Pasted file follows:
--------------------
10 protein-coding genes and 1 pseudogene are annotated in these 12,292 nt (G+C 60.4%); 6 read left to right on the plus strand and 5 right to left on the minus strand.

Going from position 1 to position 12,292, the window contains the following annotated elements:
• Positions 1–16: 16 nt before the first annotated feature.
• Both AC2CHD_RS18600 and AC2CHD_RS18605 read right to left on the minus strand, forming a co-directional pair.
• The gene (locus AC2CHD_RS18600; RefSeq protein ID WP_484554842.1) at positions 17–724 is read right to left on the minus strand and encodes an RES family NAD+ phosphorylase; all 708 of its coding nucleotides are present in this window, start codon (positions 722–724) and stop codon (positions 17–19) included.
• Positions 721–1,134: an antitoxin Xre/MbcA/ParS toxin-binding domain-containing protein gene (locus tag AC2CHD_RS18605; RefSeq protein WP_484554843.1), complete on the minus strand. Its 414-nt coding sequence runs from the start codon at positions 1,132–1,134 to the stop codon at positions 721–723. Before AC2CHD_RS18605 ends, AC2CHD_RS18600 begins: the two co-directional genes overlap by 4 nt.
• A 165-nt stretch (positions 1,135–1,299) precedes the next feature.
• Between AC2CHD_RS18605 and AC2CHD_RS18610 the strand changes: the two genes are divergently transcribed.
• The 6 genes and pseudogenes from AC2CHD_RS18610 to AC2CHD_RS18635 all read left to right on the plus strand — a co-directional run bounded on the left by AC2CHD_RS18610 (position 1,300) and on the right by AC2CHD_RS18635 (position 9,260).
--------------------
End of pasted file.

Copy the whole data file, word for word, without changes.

10 protein-coding genes and 1 pseudogene are annotated in these 12,292 nt (G+C 60.4%); 6 read left to right on the plus strand and 5 right to left on the minus strand.

Going from position 1 to position 12,292, the window contains the following annotated elements:
• Positions 1–16: 16 nt before the first annotated feature.
• Both AC2CHD_RS18600 and AC2CHD_RS18605 read right to left on the minus strand, forming a co-directional pair.
• The gene (locus AC2CHD_RS18600; RefSeq protein ID WP_484554842.1) at positions 17–724 is read right to left on the minus strand and encodes an RES family NAD+ phosphorylase; all 708 of its coding nucleotides are present in this window, start codon (positions 722–724) and stop codon (positions 17–19) included.
• Positions 721–1,134: an antitoxin Xre/MbcA/ParS toxin-binding domain-containing protein gene (locus tag AC2CHD_RS18605; RefSeq protein WP_484554843.1), complete on the minus strand. Its 414-nt coding sequence runs from the start codon at positions 1,132–1,134 to the stop codon at positions 721–723. Before AC2CHD_RS18605 ends, AC2CHD_RS18600 begins: the two co-directional genes overlap by 4 nt.
• A 165-nt stretch (positions 1,135–1,299) precedes the next feature.
• Between AC2CHD_RS18605 and AC2CHD_RS18610 the strand changes: the two genes are divergently transcribed.
• The 6 genes and pseudogenes from AC2CHD_RS18610 to AC2CHD_RS18635 all read left to right on the plus strand — a co-directional run bounded on the left by AC2CHD_RS18610 (position 1,300) and on the right by AC2CHD_RS18635 (position 9,260).